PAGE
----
New program helps first-year students find their footing
By Jim H. Smith
Cloudless and still, the afternoon of Thursday, September 3, settled upon Hartford like a warm blanket. Many of the more than 560 new students seated with their parents on the Main Quadrangle were grateful for the shade of Trinity’s storied elms.
The College was formally launching its 192nd academic year with the pomp of the traditional President’s Convocation, and the full cast of its leadership, resplendent in academic regalia, was on hand to welcome the new students. A few minutes into the ceremony, Maximillian Le Merle ’16, president of the Student Government Association, approached the lectern. Only three years older than the first-years, he was nonetheless burnished by the transformative experience of his undergraduate education, and he had some advice for the Class of 2019.
“Don’t be afraid to experiment,” he advised them, espousing the truest path to enlightenment offered by the liberal arts experience. “Explore outside your comfort zone. Get involved.”
Le Merle’s sage counsel could not have set the stage any better for the new program President Joanne Berger-Sweeney was about to introduce. As she faced the new class following her own formal address later in the ceremony, Berger-Sweeney invited them to open the special parcels, wrapped in brown packing paper and tied with ribbon, that they had received at first-year check-in only hours before Convocation began. Loud whoops went up from the students as they revealed the colorful T-shirts, in one of 10 distinctive hues, that would serve as their tickets to a highly anticipated new program.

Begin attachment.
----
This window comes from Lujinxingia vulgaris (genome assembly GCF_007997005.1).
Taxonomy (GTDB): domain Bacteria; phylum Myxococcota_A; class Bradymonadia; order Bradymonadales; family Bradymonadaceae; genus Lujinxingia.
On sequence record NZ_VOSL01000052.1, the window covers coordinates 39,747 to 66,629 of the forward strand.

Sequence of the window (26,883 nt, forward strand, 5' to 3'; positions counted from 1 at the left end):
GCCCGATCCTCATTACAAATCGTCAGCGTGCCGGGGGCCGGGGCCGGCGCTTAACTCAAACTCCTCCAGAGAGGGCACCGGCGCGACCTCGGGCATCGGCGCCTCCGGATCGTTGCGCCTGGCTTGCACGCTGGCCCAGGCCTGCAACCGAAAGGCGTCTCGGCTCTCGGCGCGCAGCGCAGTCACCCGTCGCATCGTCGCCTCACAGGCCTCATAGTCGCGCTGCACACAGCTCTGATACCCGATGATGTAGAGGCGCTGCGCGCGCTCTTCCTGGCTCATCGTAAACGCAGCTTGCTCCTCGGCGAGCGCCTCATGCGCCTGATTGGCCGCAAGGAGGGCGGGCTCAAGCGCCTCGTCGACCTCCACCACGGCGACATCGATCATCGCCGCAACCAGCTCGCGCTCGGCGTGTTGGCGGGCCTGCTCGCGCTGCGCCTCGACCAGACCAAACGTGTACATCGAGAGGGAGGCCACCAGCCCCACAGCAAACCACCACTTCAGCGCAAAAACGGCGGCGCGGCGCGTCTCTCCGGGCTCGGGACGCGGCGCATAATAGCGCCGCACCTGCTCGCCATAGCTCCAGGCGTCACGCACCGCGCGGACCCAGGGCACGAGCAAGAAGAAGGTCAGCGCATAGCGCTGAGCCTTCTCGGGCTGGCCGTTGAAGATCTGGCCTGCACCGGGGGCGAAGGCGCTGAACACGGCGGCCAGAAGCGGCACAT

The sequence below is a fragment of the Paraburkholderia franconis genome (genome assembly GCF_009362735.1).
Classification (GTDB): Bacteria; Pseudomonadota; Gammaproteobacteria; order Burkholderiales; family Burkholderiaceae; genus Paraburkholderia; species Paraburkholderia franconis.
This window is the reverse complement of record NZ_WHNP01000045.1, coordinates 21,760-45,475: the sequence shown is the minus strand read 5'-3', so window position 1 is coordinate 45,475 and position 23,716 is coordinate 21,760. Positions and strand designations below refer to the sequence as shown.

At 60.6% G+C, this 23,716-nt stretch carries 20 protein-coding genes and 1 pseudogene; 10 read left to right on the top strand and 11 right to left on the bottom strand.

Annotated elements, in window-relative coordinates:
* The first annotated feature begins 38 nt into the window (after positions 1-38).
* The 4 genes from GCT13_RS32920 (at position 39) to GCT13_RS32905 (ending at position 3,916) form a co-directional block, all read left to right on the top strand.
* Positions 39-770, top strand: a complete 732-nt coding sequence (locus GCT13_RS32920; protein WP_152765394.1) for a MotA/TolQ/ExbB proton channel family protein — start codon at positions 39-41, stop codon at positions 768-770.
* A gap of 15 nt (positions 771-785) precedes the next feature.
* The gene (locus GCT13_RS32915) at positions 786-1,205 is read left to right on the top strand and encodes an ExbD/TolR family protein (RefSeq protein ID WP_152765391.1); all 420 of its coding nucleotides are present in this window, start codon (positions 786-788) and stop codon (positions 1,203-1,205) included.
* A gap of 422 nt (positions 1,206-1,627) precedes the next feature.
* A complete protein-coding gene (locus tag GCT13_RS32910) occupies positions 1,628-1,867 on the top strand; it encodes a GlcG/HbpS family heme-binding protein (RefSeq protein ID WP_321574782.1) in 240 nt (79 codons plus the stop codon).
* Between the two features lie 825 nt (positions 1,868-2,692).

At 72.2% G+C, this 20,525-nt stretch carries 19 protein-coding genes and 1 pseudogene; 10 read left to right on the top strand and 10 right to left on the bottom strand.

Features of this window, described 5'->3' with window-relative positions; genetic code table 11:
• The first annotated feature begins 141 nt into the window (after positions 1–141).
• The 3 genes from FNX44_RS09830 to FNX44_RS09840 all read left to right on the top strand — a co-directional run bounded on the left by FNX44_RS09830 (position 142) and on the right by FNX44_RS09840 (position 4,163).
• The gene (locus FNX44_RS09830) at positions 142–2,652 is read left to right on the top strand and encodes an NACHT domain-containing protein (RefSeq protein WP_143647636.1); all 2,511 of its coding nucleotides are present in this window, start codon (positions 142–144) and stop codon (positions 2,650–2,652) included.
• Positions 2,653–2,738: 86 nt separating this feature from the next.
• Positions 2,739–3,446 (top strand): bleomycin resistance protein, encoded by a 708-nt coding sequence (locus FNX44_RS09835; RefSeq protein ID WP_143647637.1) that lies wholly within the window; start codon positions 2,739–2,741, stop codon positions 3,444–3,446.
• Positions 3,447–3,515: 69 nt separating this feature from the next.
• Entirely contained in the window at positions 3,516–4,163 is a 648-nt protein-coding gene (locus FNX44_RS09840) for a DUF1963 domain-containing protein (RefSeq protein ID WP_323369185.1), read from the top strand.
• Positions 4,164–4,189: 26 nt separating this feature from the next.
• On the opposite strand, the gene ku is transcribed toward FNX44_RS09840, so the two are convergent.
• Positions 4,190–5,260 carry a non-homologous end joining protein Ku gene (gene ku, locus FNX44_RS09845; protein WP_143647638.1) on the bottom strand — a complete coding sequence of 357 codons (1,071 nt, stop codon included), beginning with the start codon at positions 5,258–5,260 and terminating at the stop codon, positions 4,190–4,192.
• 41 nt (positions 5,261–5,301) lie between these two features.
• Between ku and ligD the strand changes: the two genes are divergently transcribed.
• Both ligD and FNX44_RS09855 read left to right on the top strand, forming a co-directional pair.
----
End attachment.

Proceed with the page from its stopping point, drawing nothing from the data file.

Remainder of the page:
Designed to Ensure Success
The Bantam Network is the result of a student competition introduced by Berger-Sweeney in December 2014. Five teams of students — including Summit Scholars, President’s Fellows, and those nominated by the Dean of Students Office — were charged with designing mentoring networks that would strengthen the interaction of Trinity students with each other, the College, and the city of Hartford. After developing their individual concepts during the first six weeks of the spring 2015 semester, the teams presented them to a panel of judges; the winning team was announced at the President’s House in March.
“Although the Bantam Network was the winning concept, we incorporated ideas from other proposals into the network that was ultimately implemented this fall,” explains Molly Thoms ’17, a Summit Scholar who was the leader of the original Bantam Network team and who assisted in developing the concept after the March presentation and through the summer. “Its intent is to unite students from thematically different first-year seminars into residentially based groups called ‘Nests’ that build camaraderie and bring many of the terrific resources that the College has to offer directly to new students starting with their first semester on campus.”
Named for persons, places, or objects of significance in Trinity’s history, the Nests are made up of 45 to 70 students who are enrolled in quartets or quintets of Trinity’s first-year seminars and who live together in dedicated residences. This arrangement is designed to foster scholastic engagement outside the classroom, a greater sense of community within the living spaces, civic engagement with Hartford, and school pride.
In doing so, the Bantam Network aims to connect students to their peers, creating an immediate sense of belonging and supporting them with tools and a network of academic and residential mentors who will inspire them to cultivate knowledge and equip them to succeed, both during their undergraduate experience and after graduating. “Each Nest is supported by a team of mentors who work together to create a range of activities — both on campus and in Hartford — to provide you with a sense of belonging,” Berger-Sweeney told the incoming class at Convocation. “Always remember, you belong here.”